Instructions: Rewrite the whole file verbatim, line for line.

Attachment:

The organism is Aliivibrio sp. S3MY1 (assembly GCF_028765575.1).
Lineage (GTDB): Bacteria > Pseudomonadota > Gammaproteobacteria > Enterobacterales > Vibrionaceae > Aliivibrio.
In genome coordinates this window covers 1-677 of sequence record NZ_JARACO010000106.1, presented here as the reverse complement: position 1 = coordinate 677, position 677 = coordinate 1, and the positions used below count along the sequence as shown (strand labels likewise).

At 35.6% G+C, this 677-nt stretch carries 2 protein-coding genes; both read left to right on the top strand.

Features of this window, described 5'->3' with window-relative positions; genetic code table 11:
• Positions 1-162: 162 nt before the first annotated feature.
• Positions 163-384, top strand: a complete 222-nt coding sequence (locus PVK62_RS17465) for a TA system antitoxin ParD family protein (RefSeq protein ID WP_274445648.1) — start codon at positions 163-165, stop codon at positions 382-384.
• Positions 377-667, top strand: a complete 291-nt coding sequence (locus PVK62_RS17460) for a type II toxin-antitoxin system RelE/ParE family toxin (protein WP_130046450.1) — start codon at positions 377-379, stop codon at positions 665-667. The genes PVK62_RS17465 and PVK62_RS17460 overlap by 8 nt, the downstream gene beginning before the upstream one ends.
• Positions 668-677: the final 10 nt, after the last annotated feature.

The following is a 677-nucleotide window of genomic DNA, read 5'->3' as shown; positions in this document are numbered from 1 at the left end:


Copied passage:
The organism is Aliivibrio sp. S3MY1 (assembly GCF_028765575.1).
Lineage (GTDB): Bacteria > Pseudomonadota > Gammaproteobacteria > Enterobacterales > Vibrionaceae > Aliivibrio.
In genome coordinates this window covers 1-677 of sequence record NZ_JARACO010000106.1, presented here as the reverse complement: position 1 = coordinate 677, position 677 = coordinate 1, and the positions used below count along the sequence as shown (strand labels likewise).

At 35.6% G+C, this 677-nt stretch carries 2 protein-coding genes; both read left to right on the top strand.

Features of this window, described 5'->3' with window-relative positions; genetic code table 11:
• Positions 1-162: 162 nt before the first annotated feature.
• Positions 163-384, top strand: a complete 222-nt coding sequence (locus PVK62_RS17465) for a TA system antitoxin ParD family protein (RefSeq protein ID WP_274445648.1) — start codon at positions 163-165, stop codon at positions 382-384.
• Positions 377-667, top strand: a complete 291-nt coding sequence (locus PVK62_RS17460) for a type II toxin-antitoxin system RelE/ParE family toxin (protein WP_130046450.1) — start codon at positions 377-379, stop codon at positions 665-667. The genes PVK62_RS17465 and PVK62_RS17460 overlap by 8 nt, the downstream gene beginning before the upstream one ends.
• Positions 668-677: the final 10 nt, after the last annotated feature.

The following is a 677-nucleotide window of genomic DNA, read 5'->3' as shown; positions in this document are numbered from 1 at the left end: